Doctor of Philosophy (PhD)
Educational Psychology, Leadership, and Higher Education
First Committee Member
Second Committee Member
Doris L. Watson
Third Committee Member
Fourth Committee Member
Number of Pages
Discipline disparities have been widely reported in the K-12 school system, yet no published research has investigated disparities in higher education student conduct processes. This research project addresses this gap by asking: to what extent are racism and sexism evident in the student conduct process? This study was framed using the Focal Concerns and Loose Coupling perspective to analyze the four different stages of the student conduct process (referral, charging, determination of responsibility, and sanctioning). Focal Concerns suggest student conduct administrators will focus on a just outcome consistent with the respondent’s blameworthiness, community protection, and mitigating negative social consequences, and therefore will not bias the decision-making process. Loose Coupling suggests bias can enter the student conduct process when the concerns of organizations and their representatives involved in the process are different from the focal concerns of the decision-maker. This study used a novel dataset from a state system of higher education to analyze decision making at each stage of the student conduct process. Key results indicate that Asian respondents are more likely to be charged with policy violations, females are more likely to be assigned a warning, and Black respondents are suspended/expelled at higher rates compared to White respondents, even when comparing cases with the same types of violations. The results of this study indicate that bias enters the student conduct process differently at each stage.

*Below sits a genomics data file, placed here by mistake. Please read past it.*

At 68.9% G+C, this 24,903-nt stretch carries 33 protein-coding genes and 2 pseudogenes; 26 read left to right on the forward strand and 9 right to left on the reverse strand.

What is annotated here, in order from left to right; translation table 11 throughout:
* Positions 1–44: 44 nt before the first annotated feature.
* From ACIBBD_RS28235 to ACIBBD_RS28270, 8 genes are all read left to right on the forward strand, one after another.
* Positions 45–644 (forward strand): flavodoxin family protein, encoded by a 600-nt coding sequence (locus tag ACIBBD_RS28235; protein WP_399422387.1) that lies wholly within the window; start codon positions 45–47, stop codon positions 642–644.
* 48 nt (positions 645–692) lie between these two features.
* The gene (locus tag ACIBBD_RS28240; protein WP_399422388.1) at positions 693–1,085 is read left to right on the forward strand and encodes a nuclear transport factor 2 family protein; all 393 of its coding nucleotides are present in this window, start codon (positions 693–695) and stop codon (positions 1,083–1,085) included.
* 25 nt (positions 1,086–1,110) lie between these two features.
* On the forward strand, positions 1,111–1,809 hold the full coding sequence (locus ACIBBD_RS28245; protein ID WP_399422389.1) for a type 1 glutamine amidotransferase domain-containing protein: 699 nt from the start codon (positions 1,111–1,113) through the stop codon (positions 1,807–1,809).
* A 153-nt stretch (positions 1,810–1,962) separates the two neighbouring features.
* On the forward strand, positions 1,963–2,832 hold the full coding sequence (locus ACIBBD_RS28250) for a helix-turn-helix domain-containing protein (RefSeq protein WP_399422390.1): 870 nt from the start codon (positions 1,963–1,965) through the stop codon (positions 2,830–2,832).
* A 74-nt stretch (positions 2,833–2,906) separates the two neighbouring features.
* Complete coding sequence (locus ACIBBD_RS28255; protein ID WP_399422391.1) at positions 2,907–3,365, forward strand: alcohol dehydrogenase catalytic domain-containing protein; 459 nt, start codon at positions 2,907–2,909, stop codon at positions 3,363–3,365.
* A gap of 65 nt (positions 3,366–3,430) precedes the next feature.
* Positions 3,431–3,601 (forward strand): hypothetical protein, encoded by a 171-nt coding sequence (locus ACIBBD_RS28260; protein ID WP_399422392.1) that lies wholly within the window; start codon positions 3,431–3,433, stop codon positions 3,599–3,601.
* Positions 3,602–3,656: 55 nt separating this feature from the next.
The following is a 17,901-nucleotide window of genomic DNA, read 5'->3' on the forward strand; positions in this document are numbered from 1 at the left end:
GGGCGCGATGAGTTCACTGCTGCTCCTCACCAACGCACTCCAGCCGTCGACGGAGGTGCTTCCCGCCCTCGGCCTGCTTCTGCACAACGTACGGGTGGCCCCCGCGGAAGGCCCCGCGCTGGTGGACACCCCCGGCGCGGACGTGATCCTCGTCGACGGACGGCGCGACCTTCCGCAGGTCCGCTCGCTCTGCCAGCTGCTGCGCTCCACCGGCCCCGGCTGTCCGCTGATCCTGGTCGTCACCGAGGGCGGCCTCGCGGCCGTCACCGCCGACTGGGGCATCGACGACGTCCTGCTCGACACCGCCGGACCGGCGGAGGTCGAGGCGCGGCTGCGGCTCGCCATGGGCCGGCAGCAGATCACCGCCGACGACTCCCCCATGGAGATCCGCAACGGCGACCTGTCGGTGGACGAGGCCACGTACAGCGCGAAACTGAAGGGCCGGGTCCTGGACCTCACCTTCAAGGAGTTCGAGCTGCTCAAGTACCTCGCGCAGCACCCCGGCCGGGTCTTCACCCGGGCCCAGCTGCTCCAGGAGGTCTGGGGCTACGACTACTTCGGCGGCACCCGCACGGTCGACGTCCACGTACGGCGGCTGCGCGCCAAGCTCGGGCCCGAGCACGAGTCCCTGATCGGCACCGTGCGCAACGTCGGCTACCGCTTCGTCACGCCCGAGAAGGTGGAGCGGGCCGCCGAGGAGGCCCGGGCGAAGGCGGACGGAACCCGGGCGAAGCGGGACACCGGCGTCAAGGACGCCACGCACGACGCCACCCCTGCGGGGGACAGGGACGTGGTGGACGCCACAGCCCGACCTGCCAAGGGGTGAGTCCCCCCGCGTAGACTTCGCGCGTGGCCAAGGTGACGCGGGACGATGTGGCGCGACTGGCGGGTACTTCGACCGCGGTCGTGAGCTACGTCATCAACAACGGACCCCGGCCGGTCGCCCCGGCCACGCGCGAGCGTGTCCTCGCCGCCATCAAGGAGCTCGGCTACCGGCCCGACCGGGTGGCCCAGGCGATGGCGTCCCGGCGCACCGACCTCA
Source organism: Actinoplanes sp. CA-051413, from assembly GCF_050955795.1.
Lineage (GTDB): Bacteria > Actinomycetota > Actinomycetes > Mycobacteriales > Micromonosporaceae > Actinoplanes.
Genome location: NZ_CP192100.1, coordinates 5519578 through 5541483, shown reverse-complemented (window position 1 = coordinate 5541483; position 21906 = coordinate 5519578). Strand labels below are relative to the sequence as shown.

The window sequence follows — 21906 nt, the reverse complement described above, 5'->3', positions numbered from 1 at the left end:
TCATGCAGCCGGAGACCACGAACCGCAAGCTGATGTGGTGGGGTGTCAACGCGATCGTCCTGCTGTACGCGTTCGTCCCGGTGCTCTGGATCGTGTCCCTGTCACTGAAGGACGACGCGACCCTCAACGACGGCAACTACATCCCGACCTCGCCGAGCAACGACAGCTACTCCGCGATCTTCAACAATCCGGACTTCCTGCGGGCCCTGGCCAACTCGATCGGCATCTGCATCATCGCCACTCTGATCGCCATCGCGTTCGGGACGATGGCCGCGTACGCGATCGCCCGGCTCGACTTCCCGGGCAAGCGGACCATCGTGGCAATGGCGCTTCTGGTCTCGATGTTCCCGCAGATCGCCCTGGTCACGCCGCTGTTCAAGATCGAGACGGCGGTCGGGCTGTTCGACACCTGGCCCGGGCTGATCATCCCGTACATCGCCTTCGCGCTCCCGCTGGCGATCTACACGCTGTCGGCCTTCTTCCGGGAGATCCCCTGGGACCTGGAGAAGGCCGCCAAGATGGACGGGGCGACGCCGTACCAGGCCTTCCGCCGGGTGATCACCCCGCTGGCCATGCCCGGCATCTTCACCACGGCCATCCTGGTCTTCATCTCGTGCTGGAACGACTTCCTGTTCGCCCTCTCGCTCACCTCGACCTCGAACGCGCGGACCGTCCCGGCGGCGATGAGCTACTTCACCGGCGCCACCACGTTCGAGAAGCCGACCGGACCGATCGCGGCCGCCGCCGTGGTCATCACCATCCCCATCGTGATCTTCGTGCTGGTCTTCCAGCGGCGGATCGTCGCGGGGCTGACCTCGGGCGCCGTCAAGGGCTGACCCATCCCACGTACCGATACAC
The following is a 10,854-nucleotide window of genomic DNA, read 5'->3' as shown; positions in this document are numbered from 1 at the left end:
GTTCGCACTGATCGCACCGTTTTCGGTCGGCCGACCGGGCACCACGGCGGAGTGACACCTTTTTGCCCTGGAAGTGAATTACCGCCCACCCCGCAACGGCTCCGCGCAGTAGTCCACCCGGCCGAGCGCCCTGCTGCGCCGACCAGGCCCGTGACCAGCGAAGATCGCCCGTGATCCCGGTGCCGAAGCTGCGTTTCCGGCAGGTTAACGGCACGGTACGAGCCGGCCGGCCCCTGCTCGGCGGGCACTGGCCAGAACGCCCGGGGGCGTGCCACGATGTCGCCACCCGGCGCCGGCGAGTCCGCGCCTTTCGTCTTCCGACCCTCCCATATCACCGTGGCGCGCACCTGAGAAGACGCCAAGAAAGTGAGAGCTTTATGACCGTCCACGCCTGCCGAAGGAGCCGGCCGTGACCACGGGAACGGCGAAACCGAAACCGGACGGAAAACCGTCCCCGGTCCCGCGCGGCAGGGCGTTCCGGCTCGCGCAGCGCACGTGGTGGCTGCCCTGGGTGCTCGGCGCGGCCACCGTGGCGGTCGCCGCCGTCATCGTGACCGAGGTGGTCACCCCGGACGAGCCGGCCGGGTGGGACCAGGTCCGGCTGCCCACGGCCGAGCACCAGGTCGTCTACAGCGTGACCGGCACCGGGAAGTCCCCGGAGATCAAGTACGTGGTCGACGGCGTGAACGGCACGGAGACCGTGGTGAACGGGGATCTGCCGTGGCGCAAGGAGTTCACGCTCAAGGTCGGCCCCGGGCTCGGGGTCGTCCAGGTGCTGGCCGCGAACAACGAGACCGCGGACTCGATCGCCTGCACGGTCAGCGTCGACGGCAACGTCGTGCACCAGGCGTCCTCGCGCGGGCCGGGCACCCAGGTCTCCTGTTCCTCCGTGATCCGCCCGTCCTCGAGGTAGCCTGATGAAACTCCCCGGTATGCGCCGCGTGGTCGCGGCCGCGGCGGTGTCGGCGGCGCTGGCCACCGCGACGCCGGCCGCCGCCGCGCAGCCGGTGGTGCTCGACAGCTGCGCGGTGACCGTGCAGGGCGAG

Discipline; Disparities; Focal Concerns; Higher Education; Loose Coupling; Student Conduct
Education | Higher Education Administration
University of Nevada, Las Vegas
Graff, Lucas J., "Inequities in the Student Conduct Process: An Analysis of a State System of Higher Education" (2023). UNLV Theses, Dissertations, Professional Papers, and Capstones. 4689.
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